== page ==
9) “Luckily, she doesn’t look disabled. That must make it easier.”
What? I still don’t even understand. Ohhh, I get it, because if she looked disabled then people would be rude and stare at us when we walked down the street? Oops. That’s right, they already do. People have no manners period. This statement just doesn’t even work. And it’s wrong because sometimes Mia’s disability is visible. (Refer back to question number three for reference.)
10) “It could be worse, she could have… (insert disability here.)”
This implies that I need their help putting my “troubles” into perspective. I don’t. I know I’m lucky. I’m very lucky to have such a beautiful, affectionate child who teaches me much about loving and living life. I’m beyond lucky to have a healthy, happy child. I realize this. Plus, it is a total put down to those who are diagnosed with the disability stated – I’m a big believer in the worth of ALL people.
11) (Upon learning my child has autism) “Oh my gosh, I’m so sorry.”
I respect that those who are saying this are desperately seeking out the correct words, and most likely they are very uncomfortable discussing autism with me, but this STILL bothers me. And, I think, for obvious reasons. She isn’t dying. She isn’t sick. She has autism. That’s all. Just a neurological variation; just a different way of being.
12) “You’re life must be so hard. I don’t know how you do it. You’re my hero.”
These statements always rub me the wrong way. I appreciate what they are trying to do here, but I promise you my life isn’t that much harder than your average mother’s. It’s just different. There are different struggles. I know the last part is supposed to be inspiring, but really, I’m your hero? For doing what any decent mother would do – loving, protecting, accepting, and nurturing my child? I don’t like being ennobled or sainted for doing something that comes naturally to me. (To all the people who have told me I am doing a great job, or that I am doing something special. I am NOT speaking to you. It’s mainly the first part of this statement that gets me.)
13) “I don’t think she is full blown Autistic.”
Functioning labels kind of suck. They misconstrue the very real struggles of people on the spectrum. Those who are labeled as “High Functioning” are often told their struggles are not as real as those on the “Low Functioning” end of the spectrum, while the latter are often looked upon as being less intellectually capable than the former. It’s really a lose/lose situation. This statement embodies these ideas. It’s ableist.
14) “Do you ever get to do normal things?” (Other variations include, “Can she do normal things?” and “What sort of normal things does she like to do?”)
What, because my child is not “normal”, I’m not ever able to do “normal” things? I shower, make dinner, go grocery shopping, pee, and bleed red blood, (and so does Mia – I know that’s surprising!) Aren’t all of these “normal” things?? I guess it’s just the use of the word “normal” within these questions that really gets to me. They wouldn’t be so bad if that one word was removed. It adds a whole other element to the question and implies that Mia is incapable of doing “typical” everyday things.
15) “So, she’s not fully retarded.”
Are they implying she is somewhat “retarded”? Because, no, she is not “retarded” at all. This causes offense for obvious reasons. Plus, I’m not a fan of what society has done with the word “retard(ed)” but that’s a whole other post entirely.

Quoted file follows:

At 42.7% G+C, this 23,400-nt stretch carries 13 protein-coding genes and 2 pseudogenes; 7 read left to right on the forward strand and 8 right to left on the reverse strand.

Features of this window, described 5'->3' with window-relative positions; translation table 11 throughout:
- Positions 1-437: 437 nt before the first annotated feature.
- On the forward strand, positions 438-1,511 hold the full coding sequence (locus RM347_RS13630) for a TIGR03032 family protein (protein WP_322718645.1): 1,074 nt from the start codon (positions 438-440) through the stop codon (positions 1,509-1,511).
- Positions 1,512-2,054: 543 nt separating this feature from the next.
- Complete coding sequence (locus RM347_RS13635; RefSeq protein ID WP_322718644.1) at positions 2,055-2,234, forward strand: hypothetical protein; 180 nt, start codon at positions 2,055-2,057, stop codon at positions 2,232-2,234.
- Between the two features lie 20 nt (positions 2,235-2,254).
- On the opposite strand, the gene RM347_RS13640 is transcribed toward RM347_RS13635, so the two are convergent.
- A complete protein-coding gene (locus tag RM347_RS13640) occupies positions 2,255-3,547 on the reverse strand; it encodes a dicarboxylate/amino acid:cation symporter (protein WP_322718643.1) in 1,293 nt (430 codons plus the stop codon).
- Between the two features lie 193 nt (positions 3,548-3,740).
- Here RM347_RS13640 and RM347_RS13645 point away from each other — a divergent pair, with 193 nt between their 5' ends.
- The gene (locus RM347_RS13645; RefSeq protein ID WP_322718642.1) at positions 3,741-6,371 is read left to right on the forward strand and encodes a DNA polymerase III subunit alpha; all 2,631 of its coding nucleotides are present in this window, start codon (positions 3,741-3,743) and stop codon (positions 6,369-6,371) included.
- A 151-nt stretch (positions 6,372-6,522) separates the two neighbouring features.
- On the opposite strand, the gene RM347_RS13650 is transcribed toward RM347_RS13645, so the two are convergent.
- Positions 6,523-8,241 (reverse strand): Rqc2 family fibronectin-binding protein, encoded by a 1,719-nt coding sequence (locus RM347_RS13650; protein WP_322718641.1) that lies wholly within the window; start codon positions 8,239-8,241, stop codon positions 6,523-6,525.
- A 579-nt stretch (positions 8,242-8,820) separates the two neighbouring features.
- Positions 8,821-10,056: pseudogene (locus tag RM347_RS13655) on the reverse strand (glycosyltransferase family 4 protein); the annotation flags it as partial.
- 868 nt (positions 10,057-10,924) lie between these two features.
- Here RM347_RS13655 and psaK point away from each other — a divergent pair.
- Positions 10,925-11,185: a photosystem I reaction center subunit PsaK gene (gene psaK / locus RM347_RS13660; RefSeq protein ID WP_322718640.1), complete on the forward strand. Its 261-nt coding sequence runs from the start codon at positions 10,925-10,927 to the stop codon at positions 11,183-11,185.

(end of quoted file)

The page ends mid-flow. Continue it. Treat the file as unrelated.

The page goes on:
16) “G-d never gives you more than you can handle. He is trying to teach you patience.”
This one irritates me immensely. It insinuates that G-d give Mia autism to teach ME something. It means He gave Mia a life altering, neurological variation that causes very real struggles in her life in a bid to teach ME patience? How does that make any sense? Yes, I have learned things from her, but I’m not sure that I can support the idea that Mia’s struggles are all in the name of teaching ME.
17) “Did you do something during pregnancy to cause it?”
I’ve been asked this twice by two different women – one of which was pregnant herself. It’s my belief that I was asked this question in order to ease their own fears about their chances of having a child with autism. I think they were hoping I’d say yes so they could breathe easier. I find this offensive for obvious reasons.
18) “Is she violent?”
No. No. No. Autistic people are NOT inherently violent. And, studies actually show that Autistic people are much more likely to have a violent crime committed against them than the other way around. And, per capita, the average person commits more violent crimes than Autistics do.
19) “Is there a potential she will be fine someday? They are close to a cure right?”
Most people that say this don’t mean any harm. Most probably say it as some form of encouragement. But, it is nonetheless, a mentality that we do not share. To cure my daughter of her autism would be to fundamentally change who she is – not necessarily for the better either. Plus, has anyone ever taken the time to ask Mia if she would like to be cured? Most Autistics find this offensive, and rightfully so, because it is implying that there is something so wrong with them that they should need, or want, to be cured.
20) “At what age will she mentally stop growing?” (Other variations include, “So, she will be like a five year old her whole life.”)
This one is tough. I know the person that asked it was really just trying to understand autism, but it is still infanitilazation, and therefore, still offensive to me, and degrading to my daughter. What most people don’t understand about autism is that just because someone may need added support with an “easy” task does not mean they cannot do, on their own, tasks deemed intellectually hard. What I really mean is just because Mia is still potty training doesn’t mean that she is mentally at the age of a two year old. She’s actually on a higher reading level than most kids her own age!
*If you find a question on this list that you feel doesn’t deserve to be here, let me know why! I’m always open for discussion. Or, parents, if you have any statements to add, let me know I’d be happy to add them!